It may be a well-known African market, but the market that started in the late 1970s and thrived into the early 2000s is also known for being a hub for the African diaspora.
Here, African and international artists, musicians, writers, actors and fashion designers flock together to shop and eat together in one of the city’s many ethnic neighborhoods.
In a city where many African-Americans still identify as black, the African market has been a beacon of hope and inspiration for African Americans in Atlanta and the metro Atlanta area.
The African market’s thriving has spawned its own set of imitators, and the city has had its own version of the African American Museum.
What you don’t know about this thriving African market can be hard to find, too.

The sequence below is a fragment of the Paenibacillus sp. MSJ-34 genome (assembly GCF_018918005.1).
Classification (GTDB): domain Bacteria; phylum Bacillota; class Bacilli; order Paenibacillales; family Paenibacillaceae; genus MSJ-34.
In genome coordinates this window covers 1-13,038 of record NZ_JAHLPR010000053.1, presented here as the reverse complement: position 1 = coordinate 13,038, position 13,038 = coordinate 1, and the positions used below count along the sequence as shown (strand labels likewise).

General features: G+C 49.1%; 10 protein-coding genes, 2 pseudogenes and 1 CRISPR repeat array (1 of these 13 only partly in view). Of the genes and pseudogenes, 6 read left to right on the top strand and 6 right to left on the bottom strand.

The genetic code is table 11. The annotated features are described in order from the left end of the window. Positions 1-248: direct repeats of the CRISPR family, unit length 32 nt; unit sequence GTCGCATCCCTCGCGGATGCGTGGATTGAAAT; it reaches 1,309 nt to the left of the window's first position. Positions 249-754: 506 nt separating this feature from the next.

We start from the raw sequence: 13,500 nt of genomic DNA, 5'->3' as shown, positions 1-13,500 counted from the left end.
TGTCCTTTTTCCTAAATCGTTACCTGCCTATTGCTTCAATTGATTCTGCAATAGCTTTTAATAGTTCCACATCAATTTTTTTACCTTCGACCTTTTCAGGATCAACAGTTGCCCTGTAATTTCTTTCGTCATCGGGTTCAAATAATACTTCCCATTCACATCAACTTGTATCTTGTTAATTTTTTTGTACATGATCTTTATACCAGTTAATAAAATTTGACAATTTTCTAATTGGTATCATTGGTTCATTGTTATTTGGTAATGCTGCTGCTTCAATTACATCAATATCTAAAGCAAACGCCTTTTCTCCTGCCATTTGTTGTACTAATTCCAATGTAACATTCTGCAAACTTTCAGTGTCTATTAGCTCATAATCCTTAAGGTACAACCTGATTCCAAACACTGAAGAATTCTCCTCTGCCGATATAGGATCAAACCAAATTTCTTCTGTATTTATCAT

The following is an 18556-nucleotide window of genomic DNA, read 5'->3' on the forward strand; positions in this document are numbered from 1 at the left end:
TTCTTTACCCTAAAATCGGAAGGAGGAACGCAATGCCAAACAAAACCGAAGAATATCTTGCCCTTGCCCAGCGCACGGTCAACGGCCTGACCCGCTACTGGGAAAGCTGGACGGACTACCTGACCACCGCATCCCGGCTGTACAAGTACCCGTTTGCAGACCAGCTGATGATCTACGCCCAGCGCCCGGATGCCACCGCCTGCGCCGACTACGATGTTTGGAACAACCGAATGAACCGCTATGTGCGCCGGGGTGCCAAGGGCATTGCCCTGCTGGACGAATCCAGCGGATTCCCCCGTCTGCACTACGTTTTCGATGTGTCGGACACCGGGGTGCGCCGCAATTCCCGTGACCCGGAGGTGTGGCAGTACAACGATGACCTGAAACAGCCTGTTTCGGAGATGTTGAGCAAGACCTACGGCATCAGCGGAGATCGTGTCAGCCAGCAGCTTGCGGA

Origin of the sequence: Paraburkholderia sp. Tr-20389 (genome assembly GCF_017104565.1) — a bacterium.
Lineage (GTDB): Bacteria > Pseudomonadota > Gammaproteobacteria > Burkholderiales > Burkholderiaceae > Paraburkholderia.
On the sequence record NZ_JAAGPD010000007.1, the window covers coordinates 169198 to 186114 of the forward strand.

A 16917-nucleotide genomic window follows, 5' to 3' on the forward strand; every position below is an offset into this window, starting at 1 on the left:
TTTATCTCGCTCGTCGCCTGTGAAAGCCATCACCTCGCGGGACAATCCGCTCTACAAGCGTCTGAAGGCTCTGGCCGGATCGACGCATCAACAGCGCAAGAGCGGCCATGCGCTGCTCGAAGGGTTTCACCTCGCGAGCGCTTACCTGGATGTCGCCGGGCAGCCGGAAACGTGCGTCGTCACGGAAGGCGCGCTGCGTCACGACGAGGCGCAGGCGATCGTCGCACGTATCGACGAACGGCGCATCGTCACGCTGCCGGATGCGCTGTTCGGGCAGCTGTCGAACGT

Here are 10 facts you probably didn’t know: It is a unique marketplace in the city that has been called one of Atlanta’s “cultural hotspots.”
It is home to some of the region’s largest and most well-respected African American businesses, including the Museum of African Art, the Museum Of Contemporary Art, and The African American Art Museum.
It is also a major tourist attraction, attracting hundreds of thousands of visitors each year.
But it’s not just the diverse group of artists and designers at the African and Asian markets that has helped create an authentic African experience.
They have also helped to make the city a destination for African-American culture and history.